Heartburn, or acid reflux, is that troublesome burning sensation in your chest due to rising gastric acid.

When you experience this condition on a chronic basis, it’s possible that you have gastroesophageal reflux disease (GERD). If you smoke, you may be increasing the risk that you’ll develop GERD.

GERD isn’t just a painful nuisance. It’s also the chief risk factor for esophageal adenocarcinoma, a cancer type. If you’re looking for a reason to quit smoking and treat your GERD, keep reading to find out more.

From tobacco to cannabis, there are a lot of ways and substances that people smoke. Here’s a rundown of some of the major types and their potential effects on acid reflux.

Doctors have proposed a few potential reasons why people who smoke report a higher incidence of heartburn or acid reflux.

  • Smoking reduces lower esophageal sphincter (LES) pressure. The LES is the protective closure that keeps acid in the stomach and out of your esophagus. When the LES pressure is reduced, the acid can more easily creep up and cause heartburn.
  • Smoking tobacco reduces the amount of bicarbonate present in the saliva. Bicarbonate is an acid-neutralizing compound.
  • Smoking can increase levels of inflammation in the body. Doctors have connected increased levels of inflammation with greater risks for GERD as well as Barrett’s esophagus, a condition that can lead to esophageal cancer.

There isn’t a lot of research that points to cannabis as a GERD or acid reflux cause. However, some animal studies have found that cannabis use has some positive effects in regards to reducing acid reflux, including reduced gastric acid secretion.

Cannabis can also be used to increase appetite and calm the stomach, but this isn’t to say those who smoke or use cannabis have no stomach problems. Some people who smoke cannabis experience an uncommon condition called cannabinoid hyperemesis syndrome, which causes severe vomiting.

Because vaping is fairly new, there isn’t as much research on its effects related to GERD.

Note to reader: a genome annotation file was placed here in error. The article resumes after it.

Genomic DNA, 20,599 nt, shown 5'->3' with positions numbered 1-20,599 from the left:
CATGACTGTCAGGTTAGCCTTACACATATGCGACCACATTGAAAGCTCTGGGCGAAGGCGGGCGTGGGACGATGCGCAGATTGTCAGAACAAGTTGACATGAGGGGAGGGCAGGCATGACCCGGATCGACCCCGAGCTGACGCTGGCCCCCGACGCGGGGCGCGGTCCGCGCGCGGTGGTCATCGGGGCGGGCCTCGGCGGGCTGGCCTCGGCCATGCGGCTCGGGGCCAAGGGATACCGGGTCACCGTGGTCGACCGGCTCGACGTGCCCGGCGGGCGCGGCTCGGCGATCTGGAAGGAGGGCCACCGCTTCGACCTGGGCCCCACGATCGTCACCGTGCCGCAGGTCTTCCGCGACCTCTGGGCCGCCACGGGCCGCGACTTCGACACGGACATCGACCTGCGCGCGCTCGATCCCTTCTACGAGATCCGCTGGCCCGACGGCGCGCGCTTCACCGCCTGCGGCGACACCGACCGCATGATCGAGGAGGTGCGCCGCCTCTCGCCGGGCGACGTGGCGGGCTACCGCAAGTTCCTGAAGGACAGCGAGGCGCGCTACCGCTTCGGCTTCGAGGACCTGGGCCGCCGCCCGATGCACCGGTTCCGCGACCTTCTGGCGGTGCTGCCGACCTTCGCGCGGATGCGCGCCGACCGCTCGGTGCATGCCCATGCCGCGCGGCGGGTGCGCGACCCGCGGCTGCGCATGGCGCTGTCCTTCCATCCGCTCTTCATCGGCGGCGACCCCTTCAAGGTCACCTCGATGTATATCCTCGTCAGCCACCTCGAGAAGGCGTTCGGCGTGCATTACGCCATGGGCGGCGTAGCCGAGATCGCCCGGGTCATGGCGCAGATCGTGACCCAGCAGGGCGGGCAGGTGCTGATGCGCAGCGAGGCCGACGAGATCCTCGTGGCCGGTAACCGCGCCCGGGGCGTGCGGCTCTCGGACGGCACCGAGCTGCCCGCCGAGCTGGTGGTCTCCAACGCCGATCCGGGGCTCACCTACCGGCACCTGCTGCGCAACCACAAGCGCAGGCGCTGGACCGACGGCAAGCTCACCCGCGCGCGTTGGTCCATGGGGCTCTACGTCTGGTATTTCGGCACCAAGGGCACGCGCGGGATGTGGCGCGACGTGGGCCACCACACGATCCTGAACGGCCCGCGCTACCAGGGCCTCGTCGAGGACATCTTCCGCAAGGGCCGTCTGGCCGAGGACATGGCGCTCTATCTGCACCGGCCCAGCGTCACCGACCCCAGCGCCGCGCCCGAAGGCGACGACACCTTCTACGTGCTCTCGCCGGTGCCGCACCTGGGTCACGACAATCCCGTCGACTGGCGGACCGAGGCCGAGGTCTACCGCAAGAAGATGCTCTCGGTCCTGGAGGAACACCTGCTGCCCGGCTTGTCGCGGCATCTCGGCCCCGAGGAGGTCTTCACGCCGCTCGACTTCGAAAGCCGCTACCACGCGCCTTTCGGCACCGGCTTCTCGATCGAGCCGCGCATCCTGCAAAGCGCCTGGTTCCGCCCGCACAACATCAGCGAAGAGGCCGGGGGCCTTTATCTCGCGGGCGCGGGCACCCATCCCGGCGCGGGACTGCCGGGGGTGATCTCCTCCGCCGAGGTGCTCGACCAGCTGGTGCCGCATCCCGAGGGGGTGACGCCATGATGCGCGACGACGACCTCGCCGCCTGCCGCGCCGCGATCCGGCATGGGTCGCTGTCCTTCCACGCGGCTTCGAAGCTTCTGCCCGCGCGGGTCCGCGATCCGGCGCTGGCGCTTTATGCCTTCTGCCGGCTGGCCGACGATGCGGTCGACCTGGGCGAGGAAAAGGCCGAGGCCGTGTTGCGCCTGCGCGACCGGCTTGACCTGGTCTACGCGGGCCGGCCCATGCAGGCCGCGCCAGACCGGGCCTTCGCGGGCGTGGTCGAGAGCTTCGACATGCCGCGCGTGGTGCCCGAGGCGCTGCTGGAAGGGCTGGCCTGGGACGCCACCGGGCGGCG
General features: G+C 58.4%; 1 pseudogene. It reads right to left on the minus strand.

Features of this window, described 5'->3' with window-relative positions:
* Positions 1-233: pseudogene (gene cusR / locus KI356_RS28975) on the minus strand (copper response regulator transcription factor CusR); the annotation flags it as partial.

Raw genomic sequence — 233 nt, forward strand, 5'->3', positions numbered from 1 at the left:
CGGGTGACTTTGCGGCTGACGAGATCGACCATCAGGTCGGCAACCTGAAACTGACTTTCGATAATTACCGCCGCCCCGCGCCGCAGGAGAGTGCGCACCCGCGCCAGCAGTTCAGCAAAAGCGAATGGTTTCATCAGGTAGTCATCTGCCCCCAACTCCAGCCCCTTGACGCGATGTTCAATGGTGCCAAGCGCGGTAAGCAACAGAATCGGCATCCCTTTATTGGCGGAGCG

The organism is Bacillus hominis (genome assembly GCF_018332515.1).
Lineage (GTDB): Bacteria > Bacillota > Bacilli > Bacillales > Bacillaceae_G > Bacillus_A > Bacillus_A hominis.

However, there is a smaller study from Indonesia that found a positive correlation between vaping and regurgitation, but a negative correlation to GERD.

While there isn’t very much research about waterpipe smoking and GERD, one study found that women who smoke a waterpipe were more likely to have GERD. The study’s authors didn’t find a connection between men who smoked a waterpipe and increased GERD risk.

The authors theorized this is because women tend to smoke a waterpipe in greater numbers compared to men. However, they weren’t able to determine an exact reason why women experienced GERD related to smoking more than men.

There’s a few rumors out on the Internet that quitting smoking can actually make GERD worse instead of better, but as we’ve discussed, this isn’t the case.

One study of 141 former smokers found that 43.9 percent reported less GERD 1 year after quitting. For the control group of smokers who didn’t quit, the acid reflux symptoms didn’t improve over time. The researchers recommended that patients with significant GERD quit smoking as a way to reduce their symptoms.

If the onset of your GERD symptoms has coincided with quitting smoking, it likely has a different cause that you should investigate with your doctor.

While quitting smoking should help you reduce your acid reflux symptoms, there are other treatments and home remedies that can help as well. These include the following tips:

  • Avoid foods known to worsen your symptoms, such as alcohol, coffee, chocolate, fatty foods, mint, or spicy foods.
  • Take steps to exercise and manage your weight.
  • Take medications to reduce your symptoms. These include antacids, H2 blockers (like cimetidine or famotidine), and proton pump inhibitors (like lansoprazole and omeprazole).
  • Elevate your head after you eat (or elevating the head of your bed when sleeping). This keeps acid from going upward.
  • Stop eating at least 3 hours before you go to bed.

If your GERD persists, talk with your doctor. You may need different treatments to reduce your symptoms.

Getting help

If you smoke, one of the ways you can relieve heartburn is to quit. Understandably, this can be difficult, but you don’t have to go it alone. Here are some steps you can take to get started:

  • Calling a quitline. If you call 1-800-QUIT-NOW, you can speak to a person specially trained in helping you quit smoking.
  • Consider using medications to help you quit. You can purchase over-the-counter nicotine replacements or see your doctor about prescription quit-smoking medications (this is especially helpful if you have tried to quit in the past and relapsed).
  • Create a quit plan. This should include the date you’re going to quit, methods you’ll use, who you’ll call if you’re tempted to relapse, and telling friends and family who can support you.
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Smoking tobacco likely worsens your acid reflux symptoms and GERD. Keeping this in mind, it’s a good reason to quit. In addition to stopping smoking, making dietary changes and managing weight can also help reduce painful acid reflux symptoms.

Your doctor can help you create a smoking cessation plan and reduce acid reflux symptoms.